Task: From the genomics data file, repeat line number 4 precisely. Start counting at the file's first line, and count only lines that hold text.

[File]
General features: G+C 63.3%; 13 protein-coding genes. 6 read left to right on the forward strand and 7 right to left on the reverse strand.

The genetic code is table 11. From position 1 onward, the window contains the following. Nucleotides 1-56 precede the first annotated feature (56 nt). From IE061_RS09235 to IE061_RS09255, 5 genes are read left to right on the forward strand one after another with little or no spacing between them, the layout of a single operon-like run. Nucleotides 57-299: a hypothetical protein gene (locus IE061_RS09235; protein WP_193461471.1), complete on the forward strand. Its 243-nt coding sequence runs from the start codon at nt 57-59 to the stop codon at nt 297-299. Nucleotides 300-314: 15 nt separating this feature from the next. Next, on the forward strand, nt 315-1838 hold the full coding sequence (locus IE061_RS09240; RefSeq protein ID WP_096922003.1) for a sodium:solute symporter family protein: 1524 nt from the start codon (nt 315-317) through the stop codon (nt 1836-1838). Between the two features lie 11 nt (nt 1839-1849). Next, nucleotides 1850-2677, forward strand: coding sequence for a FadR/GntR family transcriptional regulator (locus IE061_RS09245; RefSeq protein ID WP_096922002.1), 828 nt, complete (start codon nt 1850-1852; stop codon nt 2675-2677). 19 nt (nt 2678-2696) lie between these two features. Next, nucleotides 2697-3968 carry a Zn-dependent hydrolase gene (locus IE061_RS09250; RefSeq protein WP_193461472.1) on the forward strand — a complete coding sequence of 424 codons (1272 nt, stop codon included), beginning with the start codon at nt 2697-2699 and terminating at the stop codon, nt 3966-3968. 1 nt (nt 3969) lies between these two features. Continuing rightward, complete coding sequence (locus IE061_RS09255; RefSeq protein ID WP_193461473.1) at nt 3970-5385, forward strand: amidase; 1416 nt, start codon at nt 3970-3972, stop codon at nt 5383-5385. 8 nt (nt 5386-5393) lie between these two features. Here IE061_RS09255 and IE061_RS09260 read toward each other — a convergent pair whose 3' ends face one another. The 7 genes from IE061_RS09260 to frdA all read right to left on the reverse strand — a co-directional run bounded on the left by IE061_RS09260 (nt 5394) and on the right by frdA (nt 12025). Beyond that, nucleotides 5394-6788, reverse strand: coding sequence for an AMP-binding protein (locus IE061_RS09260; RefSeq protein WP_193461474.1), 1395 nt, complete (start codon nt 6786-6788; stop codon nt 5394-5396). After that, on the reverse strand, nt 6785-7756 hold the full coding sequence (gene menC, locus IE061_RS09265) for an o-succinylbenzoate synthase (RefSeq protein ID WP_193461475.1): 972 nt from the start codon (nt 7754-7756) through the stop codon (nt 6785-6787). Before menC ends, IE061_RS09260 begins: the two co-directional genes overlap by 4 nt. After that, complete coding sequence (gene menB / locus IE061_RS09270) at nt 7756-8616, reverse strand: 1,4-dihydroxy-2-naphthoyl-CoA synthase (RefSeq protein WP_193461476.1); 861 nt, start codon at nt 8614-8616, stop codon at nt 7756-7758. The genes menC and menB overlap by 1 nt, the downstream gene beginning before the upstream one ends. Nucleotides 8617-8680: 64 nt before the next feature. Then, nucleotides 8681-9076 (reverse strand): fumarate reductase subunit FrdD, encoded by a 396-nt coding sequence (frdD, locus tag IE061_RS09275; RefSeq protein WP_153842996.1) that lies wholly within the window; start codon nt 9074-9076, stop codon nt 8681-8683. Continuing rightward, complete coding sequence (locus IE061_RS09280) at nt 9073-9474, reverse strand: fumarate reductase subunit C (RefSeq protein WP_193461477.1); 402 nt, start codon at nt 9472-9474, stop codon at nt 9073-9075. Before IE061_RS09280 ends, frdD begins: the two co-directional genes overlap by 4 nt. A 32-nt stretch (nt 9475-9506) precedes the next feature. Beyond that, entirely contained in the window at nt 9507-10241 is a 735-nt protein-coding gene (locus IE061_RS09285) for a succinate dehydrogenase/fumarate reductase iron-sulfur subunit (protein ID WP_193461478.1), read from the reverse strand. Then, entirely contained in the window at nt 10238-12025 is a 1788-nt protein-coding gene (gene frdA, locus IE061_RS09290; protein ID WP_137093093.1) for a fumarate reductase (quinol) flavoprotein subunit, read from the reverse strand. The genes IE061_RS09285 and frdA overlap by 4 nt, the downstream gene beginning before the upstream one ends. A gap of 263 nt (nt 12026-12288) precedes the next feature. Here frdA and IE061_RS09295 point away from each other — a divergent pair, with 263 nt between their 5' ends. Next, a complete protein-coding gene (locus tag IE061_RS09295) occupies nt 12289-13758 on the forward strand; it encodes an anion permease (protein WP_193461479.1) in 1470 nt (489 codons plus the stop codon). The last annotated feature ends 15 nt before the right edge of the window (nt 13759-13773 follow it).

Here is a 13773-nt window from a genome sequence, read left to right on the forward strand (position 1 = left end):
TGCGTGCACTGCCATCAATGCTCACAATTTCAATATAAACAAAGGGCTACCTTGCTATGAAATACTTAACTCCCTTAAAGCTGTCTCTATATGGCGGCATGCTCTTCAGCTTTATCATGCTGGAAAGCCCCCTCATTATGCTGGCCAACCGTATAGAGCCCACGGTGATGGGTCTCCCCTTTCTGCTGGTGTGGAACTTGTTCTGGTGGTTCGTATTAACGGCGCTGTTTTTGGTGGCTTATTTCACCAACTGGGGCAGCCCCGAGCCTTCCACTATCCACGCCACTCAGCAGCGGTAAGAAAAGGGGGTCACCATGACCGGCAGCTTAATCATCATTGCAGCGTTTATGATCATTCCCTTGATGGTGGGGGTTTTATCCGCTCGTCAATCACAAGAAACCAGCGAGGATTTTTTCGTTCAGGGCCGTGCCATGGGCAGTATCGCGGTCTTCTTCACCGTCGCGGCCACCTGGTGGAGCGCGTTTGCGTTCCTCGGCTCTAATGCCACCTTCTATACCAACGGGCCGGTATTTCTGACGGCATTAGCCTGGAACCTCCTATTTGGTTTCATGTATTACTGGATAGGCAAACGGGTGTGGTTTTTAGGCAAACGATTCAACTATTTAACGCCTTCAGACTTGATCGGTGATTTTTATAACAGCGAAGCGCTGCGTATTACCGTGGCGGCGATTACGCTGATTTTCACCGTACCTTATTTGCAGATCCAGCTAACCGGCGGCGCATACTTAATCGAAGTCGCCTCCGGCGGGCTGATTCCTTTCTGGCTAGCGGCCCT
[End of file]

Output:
TGCGTGCACTGCCATCAATGCTCACAATTTCAATATAAACAAAGGGCTACCTTGCTATGAAATACTTAACTCCCTTAAAGCTGTCTCTATATGGCGGCATGCTCTTCAGCTTTATCATGCTGGAAAGCCCCCTCATTATGCTGGCCAACCGTATAGAGCCCACGGTGATGGGTCTCCCCTTTCTGCTGGTGTGGAACTTGTTCTGGTGGTTCGTATTAACGGCGCTGTTTTTGGTGGCTTATTTCACCAACTGGGGCAGCCCCGAGCCTTCCACTATCCACGCCACTCAGCAGCGGTAAGAAAAGGGGGTCACCATGACCGGCAGCTTAATCATCATTGCAGCGTTTATGATCATTCCCTTGATGGTGGGGGTTTTATCCGCTCGTCAATCACAAGAAACCAGCGAGGATTTTTTCGTTCAGGGCCGTGCCATGGGCAGTATCGCGGTCTTCTTCACCGTCGCGGCCACCTGGTGGAGCGCGTTTGCGTTCCTCGGCTCTAATGCCACCTTCTATACCAACGGGCCGGTATTTCTGACGGCATTAGCCTGGAACCTCCTATTTGGTTTCATGTATTACTGGATAGGCAAACGGGTGTGGTTTTTAGGCAAACGATTCAACTATTTAACGCCTTCAGACTTGATCGGTGATTTTTATAACAGCGAAGCGCTGCGTATTACCGTGGCGGCGATTACGCTGATTTTCACCGTACCTTATTTGCAGATCCAGCTAACCGGCGGCGCATACTTAATCGAAGTCGCCTCCGGCGGGCTGATTCCTTTCTGGCTAGCGGCCCT